Intriguing how different are the critic and user ratings. Ultimately this is not a quiet, beautiful picture, but simply an inert one.
April 27, 2011
My first encounter with Claire Denis, Amazing!!
April 15, 2011
me like it very much
April 13, 2011
Detail-oriented family drama about changes in life and relationships due to age and love. What's most fascinating about the film is how some of what one would consider the biggest plot moments are off-screen, and we only see the emotional aftermath to them. The weakest point is that some of the side relationships never make it past their symbolic value.
½ February 22, 2011
I am now a Clair Denis fan thanks to this movie. Beautifully shot and executed.
½ February 21, 2011
What great atmosphere! and "Night Shift" was icing on the cake :)
February 10, 2011
Quiet slow moving films are great especially when there are no car chases and people firing guns at each other, but this story about four people living in the same block of flats had too little happening, it was impossible to work out what they were doing and why, and I felt no connection with any of them.
January 21, 2011
i like the way it consciously sets against hollywood narratives.
January 15, 2011
International Film magazine Sight and Sound declared Claire Denis as the finest film director working today and I can see why. There are a couple of reasons why 35 Shots of Rhum is a magnificent little film and Claire Denis is a master director.

1) It is a French modern day drama without being a typical "French" film meaning characters don't sit and randomly talk about philosophy and life and relationships.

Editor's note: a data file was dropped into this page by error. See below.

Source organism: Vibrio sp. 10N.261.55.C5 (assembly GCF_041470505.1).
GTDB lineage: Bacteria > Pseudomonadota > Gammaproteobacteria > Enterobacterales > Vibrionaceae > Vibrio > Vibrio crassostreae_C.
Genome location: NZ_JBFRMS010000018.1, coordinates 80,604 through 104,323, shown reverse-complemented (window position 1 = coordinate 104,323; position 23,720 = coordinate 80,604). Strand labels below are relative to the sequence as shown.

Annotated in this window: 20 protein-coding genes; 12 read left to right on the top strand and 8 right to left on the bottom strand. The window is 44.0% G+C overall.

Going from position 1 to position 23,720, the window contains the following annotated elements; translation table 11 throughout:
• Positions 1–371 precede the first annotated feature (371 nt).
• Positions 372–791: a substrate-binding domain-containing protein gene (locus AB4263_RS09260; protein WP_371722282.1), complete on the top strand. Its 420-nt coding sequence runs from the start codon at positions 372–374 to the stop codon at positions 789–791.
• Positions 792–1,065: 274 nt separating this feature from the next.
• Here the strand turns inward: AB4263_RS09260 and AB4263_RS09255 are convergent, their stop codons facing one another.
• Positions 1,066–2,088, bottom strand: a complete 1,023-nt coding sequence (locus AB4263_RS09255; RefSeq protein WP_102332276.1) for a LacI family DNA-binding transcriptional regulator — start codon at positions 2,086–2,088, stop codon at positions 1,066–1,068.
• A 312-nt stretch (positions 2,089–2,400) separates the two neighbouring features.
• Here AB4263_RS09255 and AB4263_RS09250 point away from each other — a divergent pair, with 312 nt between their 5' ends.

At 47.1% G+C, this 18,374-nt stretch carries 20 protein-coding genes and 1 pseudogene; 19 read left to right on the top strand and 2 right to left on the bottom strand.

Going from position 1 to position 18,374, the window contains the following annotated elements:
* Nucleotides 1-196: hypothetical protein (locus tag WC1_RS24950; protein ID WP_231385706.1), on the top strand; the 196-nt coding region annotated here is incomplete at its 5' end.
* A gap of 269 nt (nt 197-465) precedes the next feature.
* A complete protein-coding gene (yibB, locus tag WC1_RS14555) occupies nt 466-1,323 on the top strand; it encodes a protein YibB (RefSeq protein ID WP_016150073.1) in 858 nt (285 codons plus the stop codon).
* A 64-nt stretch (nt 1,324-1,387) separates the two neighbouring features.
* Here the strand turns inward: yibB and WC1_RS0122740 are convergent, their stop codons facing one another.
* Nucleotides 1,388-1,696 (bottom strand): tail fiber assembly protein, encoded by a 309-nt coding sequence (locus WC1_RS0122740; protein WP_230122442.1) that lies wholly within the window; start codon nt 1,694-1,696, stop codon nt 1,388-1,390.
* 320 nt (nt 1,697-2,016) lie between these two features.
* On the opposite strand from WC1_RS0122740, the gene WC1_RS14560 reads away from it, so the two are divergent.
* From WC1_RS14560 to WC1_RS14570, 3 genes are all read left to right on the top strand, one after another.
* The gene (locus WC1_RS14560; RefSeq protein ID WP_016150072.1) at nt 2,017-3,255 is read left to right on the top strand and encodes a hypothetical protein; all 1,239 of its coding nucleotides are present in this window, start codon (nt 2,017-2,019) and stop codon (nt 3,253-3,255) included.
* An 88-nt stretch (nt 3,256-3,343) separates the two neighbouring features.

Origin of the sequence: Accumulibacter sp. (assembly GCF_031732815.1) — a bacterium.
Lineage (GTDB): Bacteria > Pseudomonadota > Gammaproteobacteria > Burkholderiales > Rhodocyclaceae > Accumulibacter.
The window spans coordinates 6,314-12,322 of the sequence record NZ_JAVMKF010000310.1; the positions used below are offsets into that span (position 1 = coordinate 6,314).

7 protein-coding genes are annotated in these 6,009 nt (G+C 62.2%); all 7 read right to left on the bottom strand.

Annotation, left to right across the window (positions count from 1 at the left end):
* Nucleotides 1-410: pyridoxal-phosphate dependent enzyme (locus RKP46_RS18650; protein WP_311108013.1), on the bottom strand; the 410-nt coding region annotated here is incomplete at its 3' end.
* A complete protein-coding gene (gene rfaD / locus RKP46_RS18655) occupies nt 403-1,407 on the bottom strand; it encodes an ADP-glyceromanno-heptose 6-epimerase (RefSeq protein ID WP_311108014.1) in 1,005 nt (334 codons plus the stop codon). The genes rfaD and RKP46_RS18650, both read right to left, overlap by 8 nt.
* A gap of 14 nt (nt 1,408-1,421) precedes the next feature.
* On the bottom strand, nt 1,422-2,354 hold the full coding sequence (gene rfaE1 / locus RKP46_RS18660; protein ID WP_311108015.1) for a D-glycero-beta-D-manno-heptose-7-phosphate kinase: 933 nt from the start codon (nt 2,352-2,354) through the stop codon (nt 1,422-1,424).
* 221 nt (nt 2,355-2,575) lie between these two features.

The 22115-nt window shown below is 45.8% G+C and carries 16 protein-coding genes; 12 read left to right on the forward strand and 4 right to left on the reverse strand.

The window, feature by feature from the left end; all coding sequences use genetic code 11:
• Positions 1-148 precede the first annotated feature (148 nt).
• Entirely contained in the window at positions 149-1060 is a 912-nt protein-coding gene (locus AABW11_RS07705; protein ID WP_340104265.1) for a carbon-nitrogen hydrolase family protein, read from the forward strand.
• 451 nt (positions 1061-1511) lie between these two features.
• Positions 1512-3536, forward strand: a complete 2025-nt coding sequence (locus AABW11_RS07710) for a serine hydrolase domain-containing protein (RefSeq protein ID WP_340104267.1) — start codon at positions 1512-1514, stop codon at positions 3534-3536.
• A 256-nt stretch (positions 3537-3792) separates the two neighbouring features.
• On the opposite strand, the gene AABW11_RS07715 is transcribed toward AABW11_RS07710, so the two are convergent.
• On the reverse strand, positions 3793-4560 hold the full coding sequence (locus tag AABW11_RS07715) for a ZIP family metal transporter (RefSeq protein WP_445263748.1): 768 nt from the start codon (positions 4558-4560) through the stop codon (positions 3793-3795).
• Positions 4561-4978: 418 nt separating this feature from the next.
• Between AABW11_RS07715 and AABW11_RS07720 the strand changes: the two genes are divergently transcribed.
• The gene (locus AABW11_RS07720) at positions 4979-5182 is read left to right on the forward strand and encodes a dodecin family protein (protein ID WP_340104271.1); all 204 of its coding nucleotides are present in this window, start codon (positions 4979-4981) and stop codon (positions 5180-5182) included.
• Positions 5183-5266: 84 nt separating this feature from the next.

2) It handles delicately a father-daughter relationship, something that is absolutely non existent in contemporary cinema. The culture today has very little time for older people and in turn, cinema has very little time for older characters as Guardian's Ann Bilson talked about recently. So it was refreshing to see a film about 4 principal characters, 2 of who belong to the older generation.

3) It is set in modern day France but has an all black cast and yet never even makes a glancing blow to make the point that "look I am making a film in France about black people.
Super Reviewer
½ January 1, 2011
a story of father and daughter, living in a apartment complex and there close relationship living alone and there friends around them, a interesting story which while not to exiting at times does have some interesting moments of drama, and some warm performances to watch throughout
December 15, 2010
not everyone will be able to handle 35 Shots Of Rum... (get it?) but the understatement in the dialogue and subtleties of the story arc are a major win for director Claire Denis. the film is pretty slow and unapologetically melancholic, but both its speed and tone appropriately portray the tale of this father/daughter drama. poignant in its realism, 35 Shots Of Rum is a story of change and the adjustments we all must make as life moves. told through restrained melodrama, Denis thankfully doesn't feel the need to spell out every detail for the audience, which lends this film an elusiveness that quickens its languid pace.